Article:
Before moving on, a personal reflection regarding the President of Midwestern Seminary: Dr. Jason Allen has built a highly successful institution through his unrelenting focus upon the seminary existing "for the church." As seen above, he has excelled at gathering and retaining a quality faculty. Moreover, his studied attention to detail is evident in the attractive architecture and pristine fabric of Midwestern. Most importantly, years ago on a flight from Kansas City, I was moved to tears through prayer that Midwestern would reach toward the future with tremendous growth and expanding influence for God's glory. Providentially, Dr. Allen is actually fulfilling a vision I merely glimpsed. Southern Baptists should appreciate the lush theological garden Jason Allen has been tending in Kansas City.

The Other Southern Baptist Seminaries

We would be remiss not to mention the other four seminaries, each of whom played a supportive role this last week. For instance, while Southwestern Seminary has long emphasized the doctrine of the church, the students benefitted from the ecclesiological contributions of Gregg Allison and Thomas Schreiner at the first of our SBC seminaries, The Southern Baptist Theological Seminary in Louisville, Kentucky. Dr. Allison kindly agreed to join us through video for an hour of discussion regarding his extensive treatment of a most neglected topic, the nature of the church. And Dr. Schreiner's three co-edited works on baptismthe Lord's Supper, and church leadership continue to prove their ecclesiological value.

In order to prepare for that important hour with Dr. Allison, we summarily reviewed two lectures I previously delivered elsewhere. The first lecture, published last year by the journal of Southeastern Baptist Theological Seminary in Wake Forest, North Carolina, demonstrates how Baptists sadly exchanged a healthy Christological cornerstone for the church in favor of an anemic anthropological anchor. The second lecture, delivered earlier this year at a conference at New Orleans Baptist Theological Seminary in New Orleans, Louisiana, argues for a creative rediscovery of the theological foundation of the church as a congregation.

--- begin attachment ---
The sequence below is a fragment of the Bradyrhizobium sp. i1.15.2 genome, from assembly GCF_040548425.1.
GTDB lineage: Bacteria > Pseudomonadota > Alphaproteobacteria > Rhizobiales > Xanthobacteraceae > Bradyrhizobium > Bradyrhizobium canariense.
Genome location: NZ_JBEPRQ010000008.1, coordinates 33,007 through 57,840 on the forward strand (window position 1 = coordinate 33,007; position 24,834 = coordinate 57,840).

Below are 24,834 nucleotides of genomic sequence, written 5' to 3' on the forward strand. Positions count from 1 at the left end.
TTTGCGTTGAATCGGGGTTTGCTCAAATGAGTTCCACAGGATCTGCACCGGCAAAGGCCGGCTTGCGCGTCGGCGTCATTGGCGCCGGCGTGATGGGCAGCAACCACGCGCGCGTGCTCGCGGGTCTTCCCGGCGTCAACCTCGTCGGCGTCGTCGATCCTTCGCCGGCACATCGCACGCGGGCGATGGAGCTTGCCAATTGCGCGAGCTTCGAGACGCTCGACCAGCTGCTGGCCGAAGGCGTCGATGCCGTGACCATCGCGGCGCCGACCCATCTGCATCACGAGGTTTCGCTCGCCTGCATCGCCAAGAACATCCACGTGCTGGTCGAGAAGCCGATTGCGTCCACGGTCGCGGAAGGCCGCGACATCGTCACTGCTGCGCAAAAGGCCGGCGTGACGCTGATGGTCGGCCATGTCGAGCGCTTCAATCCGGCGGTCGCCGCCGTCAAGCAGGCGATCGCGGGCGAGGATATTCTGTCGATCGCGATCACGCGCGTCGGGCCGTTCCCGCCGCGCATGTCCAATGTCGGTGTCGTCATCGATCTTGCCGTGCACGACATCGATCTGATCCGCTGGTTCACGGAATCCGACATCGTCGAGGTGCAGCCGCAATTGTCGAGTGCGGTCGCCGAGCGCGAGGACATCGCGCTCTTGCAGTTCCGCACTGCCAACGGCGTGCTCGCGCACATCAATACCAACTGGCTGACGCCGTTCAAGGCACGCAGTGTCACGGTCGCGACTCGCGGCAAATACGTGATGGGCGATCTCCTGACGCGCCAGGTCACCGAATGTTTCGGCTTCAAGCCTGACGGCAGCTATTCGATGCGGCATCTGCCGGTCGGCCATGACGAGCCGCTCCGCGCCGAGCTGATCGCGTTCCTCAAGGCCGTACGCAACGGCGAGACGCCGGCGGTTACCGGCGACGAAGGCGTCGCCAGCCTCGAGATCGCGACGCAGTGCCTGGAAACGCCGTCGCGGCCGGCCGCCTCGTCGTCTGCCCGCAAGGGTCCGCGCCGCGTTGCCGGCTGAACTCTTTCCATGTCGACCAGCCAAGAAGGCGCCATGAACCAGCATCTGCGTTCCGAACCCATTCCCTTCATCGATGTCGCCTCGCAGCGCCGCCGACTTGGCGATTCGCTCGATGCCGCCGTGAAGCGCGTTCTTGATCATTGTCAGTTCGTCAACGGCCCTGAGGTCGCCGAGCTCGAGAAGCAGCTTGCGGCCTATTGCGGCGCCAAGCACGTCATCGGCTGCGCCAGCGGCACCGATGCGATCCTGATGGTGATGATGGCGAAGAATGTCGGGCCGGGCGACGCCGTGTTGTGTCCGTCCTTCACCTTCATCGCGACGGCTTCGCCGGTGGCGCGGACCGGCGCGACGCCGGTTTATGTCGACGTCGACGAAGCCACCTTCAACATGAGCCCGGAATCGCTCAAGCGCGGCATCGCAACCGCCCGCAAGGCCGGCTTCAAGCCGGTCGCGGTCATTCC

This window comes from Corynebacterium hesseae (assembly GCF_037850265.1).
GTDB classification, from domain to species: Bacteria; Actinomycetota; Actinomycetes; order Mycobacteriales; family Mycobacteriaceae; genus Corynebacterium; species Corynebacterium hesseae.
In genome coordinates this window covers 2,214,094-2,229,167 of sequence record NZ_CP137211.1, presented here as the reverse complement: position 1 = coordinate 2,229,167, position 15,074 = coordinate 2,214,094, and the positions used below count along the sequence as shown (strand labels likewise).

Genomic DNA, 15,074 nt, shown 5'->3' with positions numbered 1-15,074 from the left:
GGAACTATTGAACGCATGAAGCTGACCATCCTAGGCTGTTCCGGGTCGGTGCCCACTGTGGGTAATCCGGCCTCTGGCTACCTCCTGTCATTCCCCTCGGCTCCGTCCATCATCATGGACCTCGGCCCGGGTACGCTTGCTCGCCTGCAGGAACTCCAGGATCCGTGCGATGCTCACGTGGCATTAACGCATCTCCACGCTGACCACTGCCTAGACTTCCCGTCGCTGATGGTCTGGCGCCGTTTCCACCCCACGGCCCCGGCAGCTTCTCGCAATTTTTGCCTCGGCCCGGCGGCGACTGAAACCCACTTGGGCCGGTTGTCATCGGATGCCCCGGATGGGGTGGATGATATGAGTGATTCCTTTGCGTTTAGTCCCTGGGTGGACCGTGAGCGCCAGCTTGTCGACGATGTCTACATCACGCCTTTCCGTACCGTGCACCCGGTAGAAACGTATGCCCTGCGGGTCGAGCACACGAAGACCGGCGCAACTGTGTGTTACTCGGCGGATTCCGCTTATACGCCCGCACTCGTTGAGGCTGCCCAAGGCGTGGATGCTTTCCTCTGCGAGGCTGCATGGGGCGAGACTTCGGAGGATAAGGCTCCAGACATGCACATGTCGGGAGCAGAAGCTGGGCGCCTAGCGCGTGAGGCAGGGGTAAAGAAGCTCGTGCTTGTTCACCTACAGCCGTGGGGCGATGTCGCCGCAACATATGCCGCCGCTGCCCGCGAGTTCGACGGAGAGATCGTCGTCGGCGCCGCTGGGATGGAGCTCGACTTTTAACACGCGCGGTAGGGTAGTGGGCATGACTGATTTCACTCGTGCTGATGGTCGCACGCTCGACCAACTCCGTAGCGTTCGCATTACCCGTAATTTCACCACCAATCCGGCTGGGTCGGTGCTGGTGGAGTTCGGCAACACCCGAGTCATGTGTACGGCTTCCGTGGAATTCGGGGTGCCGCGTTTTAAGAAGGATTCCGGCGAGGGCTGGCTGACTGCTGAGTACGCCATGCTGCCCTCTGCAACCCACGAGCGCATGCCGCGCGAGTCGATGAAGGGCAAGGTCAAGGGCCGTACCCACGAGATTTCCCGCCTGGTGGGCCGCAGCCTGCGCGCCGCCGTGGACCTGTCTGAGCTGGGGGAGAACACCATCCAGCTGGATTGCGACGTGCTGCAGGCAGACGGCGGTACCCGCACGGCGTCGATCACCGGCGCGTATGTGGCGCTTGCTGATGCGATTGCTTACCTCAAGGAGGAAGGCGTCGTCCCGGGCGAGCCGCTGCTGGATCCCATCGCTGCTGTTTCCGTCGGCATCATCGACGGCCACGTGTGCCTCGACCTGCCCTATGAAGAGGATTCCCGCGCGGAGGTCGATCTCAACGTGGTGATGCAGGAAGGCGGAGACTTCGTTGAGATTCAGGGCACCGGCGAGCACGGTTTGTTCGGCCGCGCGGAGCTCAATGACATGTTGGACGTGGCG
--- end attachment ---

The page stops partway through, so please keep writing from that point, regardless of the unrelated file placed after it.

To round off the involvement of all six Southern Baptist seminaries, it should be noted that it was the innovative work of Dr. Rodrick Durst at Gateway Seminary in San Francisco, California that first encouraged me to think of piping Dr. Allison into the Midwestern conference room by video. Dr. Durst similarly invited me to address and interact with his own doctoral students a few years ago. Gateway's exemplary model of pedagogical cooperation is spreading.

The churches of the Southern Baptist Convention have both quality and diversity in the theological institutions that we sponsor. While we properly recognize the leadership of such gifted and committed ministers as R. Albert Mohler, Jr. and Daniel L. Akin, they are but the tip of the iceberg of talent in the SBC. For example, recognizing the importance of her professors, Southwestern Seminary recently began highlighting the faculty in its magazine.

Melodies and Harmony

The SBC seminaries should not be appreciated only for their individual faculties. The seminaries should be appreciated for the synergies created through the interaction of their diversities. To put it in terms taught by our music faculties, we should recognize the powerful diverse melodies being sung from our seminaries. We have Calvinists and we have Non-Calvinists; we have Preachers and we have Teachers; Evangelists and Writers; Academic Theologians and Practical Theologians; and we have some of us who want to know and teach everything.

But the beauty of theological education should not only be heard in the strength of its melodies, but in the richness of its harmony. I have recently learned from colleagues at Midwestern Seminary, just as I previously learned from colleagues when invited to address audiences at Southern Seminary, Southeastern Seminary, New Orleans Seminary, and Gateway Seminary. I have learned from their minds, and I have learned from their spirits. These other seminaries encourage me to be a better academic, and they encourage me to be a better Christian.

Southern Baptists really should be thankful for what is going on at each of our sponsored seminaries and for what is going on between them. Let us be thankful to God the Father for our six seminaries. Let us honor the seminaries for their individual melodies and let us honor them for their common harmony, a harmony rooted in a spiritual communion enabled by the Holy Spirit's gift of faith in Jesus Christ.